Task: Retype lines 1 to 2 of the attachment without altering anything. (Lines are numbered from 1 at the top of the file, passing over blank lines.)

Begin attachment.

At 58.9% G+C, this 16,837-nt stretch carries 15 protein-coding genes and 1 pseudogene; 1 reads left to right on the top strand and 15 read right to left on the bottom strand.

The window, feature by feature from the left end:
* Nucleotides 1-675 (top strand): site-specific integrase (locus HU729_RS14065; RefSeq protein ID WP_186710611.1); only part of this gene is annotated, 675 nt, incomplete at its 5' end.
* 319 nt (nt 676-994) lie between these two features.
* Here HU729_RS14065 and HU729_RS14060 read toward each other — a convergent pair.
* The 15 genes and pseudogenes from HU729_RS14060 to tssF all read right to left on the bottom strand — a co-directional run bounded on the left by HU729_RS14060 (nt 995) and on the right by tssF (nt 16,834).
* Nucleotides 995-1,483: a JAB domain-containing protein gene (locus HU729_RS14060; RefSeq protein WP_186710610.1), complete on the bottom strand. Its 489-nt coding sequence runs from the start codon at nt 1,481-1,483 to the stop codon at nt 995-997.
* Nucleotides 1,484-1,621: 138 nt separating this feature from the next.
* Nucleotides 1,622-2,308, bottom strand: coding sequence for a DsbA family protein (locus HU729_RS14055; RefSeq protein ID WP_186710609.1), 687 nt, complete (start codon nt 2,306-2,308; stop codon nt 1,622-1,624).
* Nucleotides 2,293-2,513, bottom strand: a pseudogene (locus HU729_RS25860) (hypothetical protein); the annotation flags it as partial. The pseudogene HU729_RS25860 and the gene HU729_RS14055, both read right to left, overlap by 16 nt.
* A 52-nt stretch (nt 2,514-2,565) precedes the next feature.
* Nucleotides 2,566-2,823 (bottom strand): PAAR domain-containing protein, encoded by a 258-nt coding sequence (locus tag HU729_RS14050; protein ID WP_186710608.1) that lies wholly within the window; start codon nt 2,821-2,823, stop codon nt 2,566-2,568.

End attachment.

At 58.9% G+C, this 16,837-nt stretch carries 15 protein-coding genes and 1 pseudogene; 1 reads left to right on the top strand and 15 read right to left on the bottom strand.

The window, feature by feature from the left end: